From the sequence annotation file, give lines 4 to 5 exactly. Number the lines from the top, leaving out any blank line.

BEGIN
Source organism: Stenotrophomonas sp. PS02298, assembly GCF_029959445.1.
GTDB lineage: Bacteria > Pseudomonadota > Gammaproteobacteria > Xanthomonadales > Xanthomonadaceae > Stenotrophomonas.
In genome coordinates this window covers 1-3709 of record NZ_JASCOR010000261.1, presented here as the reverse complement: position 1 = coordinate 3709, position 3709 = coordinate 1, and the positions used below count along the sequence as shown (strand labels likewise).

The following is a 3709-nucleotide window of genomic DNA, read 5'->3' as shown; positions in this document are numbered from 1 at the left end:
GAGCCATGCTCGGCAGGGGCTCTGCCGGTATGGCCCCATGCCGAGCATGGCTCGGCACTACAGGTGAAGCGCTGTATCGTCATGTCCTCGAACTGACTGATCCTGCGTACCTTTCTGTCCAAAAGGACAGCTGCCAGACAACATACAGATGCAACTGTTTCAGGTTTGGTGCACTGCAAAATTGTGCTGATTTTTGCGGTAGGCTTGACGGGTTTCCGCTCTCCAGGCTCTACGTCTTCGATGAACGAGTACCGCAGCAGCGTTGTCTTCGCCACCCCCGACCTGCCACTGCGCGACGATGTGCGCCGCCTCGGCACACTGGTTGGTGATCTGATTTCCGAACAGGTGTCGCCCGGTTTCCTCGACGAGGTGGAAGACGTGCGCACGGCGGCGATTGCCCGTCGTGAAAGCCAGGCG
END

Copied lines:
The following is a 3709-nucleotide window of genomic DNA, read 5'->3' as shown; positions in this document are numbered from 1 at the left end:
GAGCCATGCTCGGCAGGGGCTCTGCCGGTATGGCCCCATGCCGAGCATGGCTCGGCACTACAGGTGAAGCGCTGTATCGTCATGTCCTCGAACTGACTGATCCTGCGTACCTTTCTGTCCAAAAGGACAGCTGCCAGACAACATACAGATGCAACTGTTTCAGGTTTGGTGCACTGCAAAATTGTGCTGATTTTTGCGGTAGGCTTGACGGGTTTCCGCTCTCCAGGCTCTACGTCTTCGATGAACGAGTACCGCAGCAGCGTTGTCTTCGCCACCCCCGACCTGCCACTGCGCGACGATGTGCGCCGCCTCGGCACACTGGTTGGTGATCTGATTTCCGAACAGGTGTCGCCCGGTTTCCTCGACGAGGTGGAAGACGTGCGCACGGCGGCGATTGCCCGTCGTGAAAGCCAGGCG